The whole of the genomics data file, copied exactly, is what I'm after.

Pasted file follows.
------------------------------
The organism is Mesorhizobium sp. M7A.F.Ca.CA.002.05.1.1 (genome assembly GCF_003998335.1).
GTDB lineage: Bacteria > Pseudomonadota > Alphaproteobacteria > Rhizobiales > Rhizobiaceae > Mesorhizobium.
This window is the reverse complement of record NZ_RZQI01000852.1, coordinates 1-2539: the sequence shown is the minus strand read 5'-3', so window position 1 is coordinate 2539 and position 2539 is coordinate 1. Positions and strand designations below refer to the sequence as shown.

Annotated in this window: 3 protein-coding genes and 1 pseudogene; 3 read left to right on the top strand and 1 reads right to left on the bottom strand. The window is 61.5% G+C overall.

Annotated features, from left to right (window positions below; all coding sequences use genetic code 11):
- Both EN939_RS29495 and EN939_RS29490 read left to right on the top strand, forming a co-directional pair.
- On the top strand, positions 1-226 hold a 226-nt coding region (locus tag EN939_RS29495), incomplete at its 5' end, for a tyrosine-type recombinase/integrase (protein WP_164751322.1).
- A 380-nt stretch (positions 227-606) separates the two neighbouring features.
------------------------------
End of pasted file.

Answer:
The organism is Mesorhizobium sp. M7A.F.Ca.CA.002.05.1.1 (genome assembly GCF_003998335.1).
GTDB lineage: Bacteria > Pseudomonadota > Alphaproteobacteria > Rhizobiales > Rhizobiaceae > Mesorhizobium.
This window is the reverse complement of record NZ_RZQI01000852.1, coordinates 1-2539: the sequence shown is the minus strand read 5'-3', so window position 1 is coordinate 2539 and position 2539 is coordinate 1. Positions and strand designations below refer to the sequence as shown.

Annotated in this window: 3 protein-coding genes and 1 pseudogene; 3 read left to right on the top strand and 1 reads right to left on the bottom strand. The window is 61.5% G+C overall.

Annotated features, from left to right (window positions below; all coding sequences use genetic code 11):
- Both EN939_RS29495 and EN939_RS29490 read left to right on the top strand, forming a co-directional pair.
- On the top strand, positions 1-226 hold a 226-nt coding region (locus tag EN939_RS29495), incomplete at its 5' end, for a tyrosine-type recombinase/integrase (protein WP_164751322.1).
- A 380-nt stretch (positions 227-606) separates the two neighbouring features.